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Thursday, April 19, 2012

Planning doesn't mean diddly.

I had planned to talk all about the last book in the Second Chances series when I posted to the blog this month. But, we all know what they say about life and plans. Writers, I think more than any other profession have to deal with life's curves. Everyone seems to think you can write later. That whatever they need you for is more important. Calls that would never go to dad because he is "working" always seem to come your way.

Now, this may sound like excuses, and that is all they are. I should have stayed up more nights to write. I should have stayed off the internet more. I should have unplugged the phone. LOL

So, A Family Again is coming along, but nowhere near where I need it to be. I had hoped to publish at the beginning of April, now it will probably be end of April/beginning of May. On the other hand, that is the joy of self-publishing. We don't have to kill ourselves (figuratively) to meet a deadline. We finish, edit, and publish on our own schedules, which I will now have to change.

I would like to share a moment from A Family Again because I'm really loving this story and I can't wait to share the whole book and the completion of the series.
This is the unedited Prologue to my book, A Family Again

Prologue

“We the jury, in the case of The State of California vs. Megan Marie Kirby, on the count of Embezzlement, do find the defendant -- guilty.”

Megan gasped as tears rolled down her face and pains roiled across her nine-months pregnant stomach. How could they have found her guilty? She hadn’t taken the money from her job. She was innocent.

All thoughts of guilt or innocence fled her mind as the pain increased to a crescendo of ringing in her ears. Her blood pulsed in her veins in time with the judge’s gravel pounding for order.
Something deep inside ripped, fluid gushed down her legs, and the world went black.

* * *

The drive to the hospital was a nightmare with a deputy sitting in the ambulance with her and her husband, Daniel. She squeezed his hand as another contraction rolled over her. Screams erupted from her throat as the deputy just glared at her.

At the hospital the doors to the ambulance ripped open and sun painted the vehicle in brightness. Megan squinted into the light, amazed that such a beautiful day could bring her happiness and sadness at the same time.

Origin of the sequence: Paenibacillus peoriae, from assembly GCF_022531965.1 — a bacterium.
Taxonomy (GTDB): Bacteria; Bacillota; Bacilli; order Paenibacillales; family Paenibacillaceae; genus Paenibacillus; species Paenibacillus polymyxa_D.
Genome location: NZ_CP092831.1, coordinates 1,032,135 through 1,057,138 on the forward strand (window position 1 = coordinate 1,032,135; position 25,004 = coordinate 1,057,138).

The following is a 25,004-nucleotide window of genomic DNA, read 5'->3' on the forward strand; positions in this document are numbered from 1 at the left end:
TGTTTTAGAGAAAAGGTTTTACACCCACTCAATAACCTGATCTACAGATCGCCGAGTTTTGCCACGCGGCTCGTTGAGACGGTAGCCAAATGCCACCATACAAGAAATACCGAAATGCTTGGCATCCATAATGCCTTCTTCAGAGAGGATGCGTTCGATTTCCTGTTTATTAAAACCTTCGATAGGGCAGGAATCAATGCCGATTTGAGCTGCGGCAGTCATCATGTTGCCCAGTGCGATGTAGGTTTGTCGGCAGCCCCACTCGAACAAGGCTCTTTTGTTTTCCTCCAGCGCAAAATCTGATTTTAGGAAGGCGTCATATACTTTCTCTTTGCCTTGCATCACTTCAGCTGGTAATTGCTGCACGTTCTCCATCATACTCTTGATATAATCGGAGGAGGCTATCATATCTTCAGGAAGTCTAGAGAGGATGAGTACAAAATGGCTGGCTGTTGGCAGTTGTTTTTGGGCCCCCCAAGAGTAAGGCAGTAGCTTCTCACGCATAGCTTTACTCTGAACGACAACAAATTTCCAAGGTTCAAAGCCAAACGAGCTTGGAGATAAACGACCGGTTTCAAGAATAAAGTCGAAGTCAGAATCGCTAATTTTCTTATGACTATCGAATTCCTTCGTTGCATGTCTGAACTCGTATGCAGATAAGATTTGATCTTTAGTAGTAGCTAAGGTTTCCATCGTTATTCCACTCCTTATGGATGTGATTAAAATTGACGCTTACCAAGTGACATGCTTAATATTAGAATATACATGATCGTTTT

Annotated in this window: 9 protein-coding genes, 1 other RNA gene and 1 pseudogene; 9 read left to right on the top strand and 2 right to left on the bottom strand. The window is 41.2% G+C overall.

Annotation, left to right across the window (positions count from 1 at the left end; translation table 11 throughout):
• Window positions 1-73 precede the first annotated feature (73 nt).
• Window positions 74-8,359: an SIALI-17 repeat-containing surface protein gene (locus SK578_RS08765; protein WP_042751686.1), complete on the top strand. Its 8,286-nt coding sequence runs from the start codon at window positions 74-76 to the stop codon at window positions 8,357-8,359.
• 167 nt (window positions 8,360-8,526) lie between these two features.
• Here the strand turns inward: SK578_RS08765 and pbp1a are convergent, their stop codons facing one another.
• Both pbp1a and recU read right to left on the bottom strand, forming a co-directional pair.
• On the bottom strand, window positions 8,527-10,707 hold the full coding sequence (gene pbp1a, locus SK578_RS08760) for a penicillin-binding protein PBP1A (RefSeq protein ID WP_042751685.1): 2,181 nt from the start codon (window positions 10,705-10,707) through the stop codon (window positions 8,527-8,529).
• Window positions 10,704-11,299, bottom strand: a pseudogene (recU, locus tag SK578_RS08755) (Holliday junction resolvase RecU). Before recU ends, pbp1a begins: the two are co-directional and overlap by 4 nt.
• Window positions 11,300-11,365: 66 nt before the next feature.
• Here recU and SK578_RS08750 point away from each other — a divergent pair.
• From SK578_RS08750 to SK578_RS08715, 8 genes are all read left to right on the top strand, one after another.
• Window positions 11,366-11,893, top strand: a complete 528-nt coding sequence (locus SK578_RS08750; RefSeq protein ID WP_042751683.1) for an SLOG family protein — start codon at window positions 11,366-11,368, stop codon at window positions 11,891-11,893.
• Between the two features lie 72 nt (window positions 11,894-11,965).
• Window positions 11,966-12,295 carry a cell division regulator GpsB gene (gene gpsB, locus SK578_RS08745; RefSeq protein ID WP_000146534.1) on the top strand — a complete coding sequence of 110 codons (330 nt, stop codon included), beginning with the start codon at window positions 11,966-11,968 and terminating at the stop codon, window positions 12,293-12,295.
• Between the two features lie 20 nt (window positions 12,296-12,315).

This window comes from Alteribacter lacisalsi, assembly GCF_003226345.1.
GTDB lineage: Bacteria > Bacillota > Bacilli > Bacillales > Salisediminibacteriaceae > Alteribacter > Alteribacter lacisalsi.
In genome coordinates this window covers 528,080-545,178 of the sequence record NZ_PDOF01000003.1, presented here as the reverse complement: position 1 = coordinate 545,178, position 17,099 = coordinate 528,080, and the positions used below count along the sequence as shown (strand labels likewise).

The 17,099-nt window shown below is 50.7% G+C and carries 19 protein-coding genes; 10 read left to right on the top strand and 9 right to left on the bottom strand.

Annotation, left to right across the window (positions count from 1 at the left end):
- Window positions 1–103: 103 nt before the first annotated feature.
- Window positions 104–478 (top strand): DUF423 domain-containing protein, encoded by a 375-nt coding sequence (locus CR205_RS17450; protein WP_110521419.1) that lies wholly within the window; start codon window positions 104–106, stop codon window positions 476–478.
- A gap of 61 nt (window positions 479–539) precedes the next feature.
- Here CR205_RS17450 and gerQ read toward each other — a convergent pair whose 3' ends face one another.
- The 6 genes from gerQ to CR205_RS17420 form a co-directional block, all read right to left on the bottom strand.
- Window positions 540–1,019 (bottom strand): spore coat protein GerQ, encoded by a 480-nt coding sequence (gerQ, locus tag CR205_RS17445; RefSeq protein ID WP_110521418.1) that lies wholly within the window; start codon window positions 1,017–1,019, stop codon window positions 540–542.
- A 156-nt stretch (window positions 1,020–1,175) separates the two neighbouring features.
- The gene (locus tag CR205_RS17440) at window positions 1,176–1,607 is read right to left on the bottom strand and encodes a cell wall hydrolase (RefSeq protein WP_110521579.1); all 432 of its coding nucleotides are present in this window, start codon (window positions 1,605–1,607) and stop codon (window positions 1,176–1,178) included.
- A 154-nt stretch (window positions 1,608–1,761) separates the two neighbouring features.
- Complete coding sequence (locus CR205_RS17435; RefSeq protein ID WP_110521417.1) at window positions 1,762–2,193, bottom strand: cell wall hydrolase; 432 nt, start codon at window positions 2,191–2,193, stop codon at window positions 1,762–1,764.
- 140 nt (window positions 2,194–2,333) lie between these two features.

The doctors took charge as she writhed on the gurney, the pain surrounding her. She’d spent part of her pregnancy in jail, with no Lamaze classes to help the waves rolling her under. At twenty-two years old she felt like a child, just wanting her mother to come and take away the pain like the time she fell and skinned her knees.

In the labor room the deputy stepped forward to slap cuffs on her hand and the bed rail. Daniel growled and pushed him away. She tried to scream at her husband to stop. He couldn’t be here for her if he was in jail next. The nurse stepped between them. She spoke calmly to Daniel and he moved back to her side. She barked at the deputy.

“Don’t be stupid. She isn’t going anywhere for hours.”

Pains ripped across her stomach. She stared as the skin roiled from inside. The doctor moved between her legs.

“I think we’ll check your progress.”

The nurses moved her feet into the stirrups. Pain pierced her as the doctor checked. He grunted and looked at her. “We are moving along nicely.”

It didn’t feel nice, not at all. She just wanted to have the baby and go home. Hot tears rolled down her face. Even the agony of childbirth for days was better than the reality of going to prison once this was done.

Time passed in spurts. Pain rolled over her and time stood still. She fell back against the sweat-wet pillow and the second hand on the clock across from her bed flew around the dial.

A nurse moved to her right side and Daniel came to her left. They grasped her hands and helped her to sit forward.

“It’s time to push,” the nurse instructed.

“You can do this, Megan. You can do anything,” Daniel urged her on.

Two hours later, drenched in sweat but as happy as she’d ever been, Megan gazed down into her daughter’s tiny, scrunched up face. The puffy pink blanket surrounded her red face. Her husband stood beside the bed, his hand shaking as it slid over the baby’s head.

“What do you want to call her?”

Megan stared at the pale yellow curls and the bright black eyes of her daughter. “Her name is Daisy.”

I hope you'll read A Family Again once it is available. In the meantime please try Divorce, Interrupted and Someone To Trust, Books 1 and 2 in the series. Available at Amazon, BN.com, and Smashwords

Jill

4 comments:

  1. Plans? I have a lot of them. As you mentioned, they don't mean diddly when life intervenes.

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  2. I think we can all agree that the surest way to have you life disrupted is to make plans. *g* The old aphorism--man proposes and God disposes--still holds true.

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  3. Jill, I love this excerpt. Finish it, girl. I also have a book to finish in the next three weeks, although I wonder if it can be done. Too many people have already planned most of my time. "Much more important than your writing." I can't believe how everything is always much more important than my writing.

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  4. Thanks for the comments. Sorry I missed them. I've spent the week in a sinus drugs fog.

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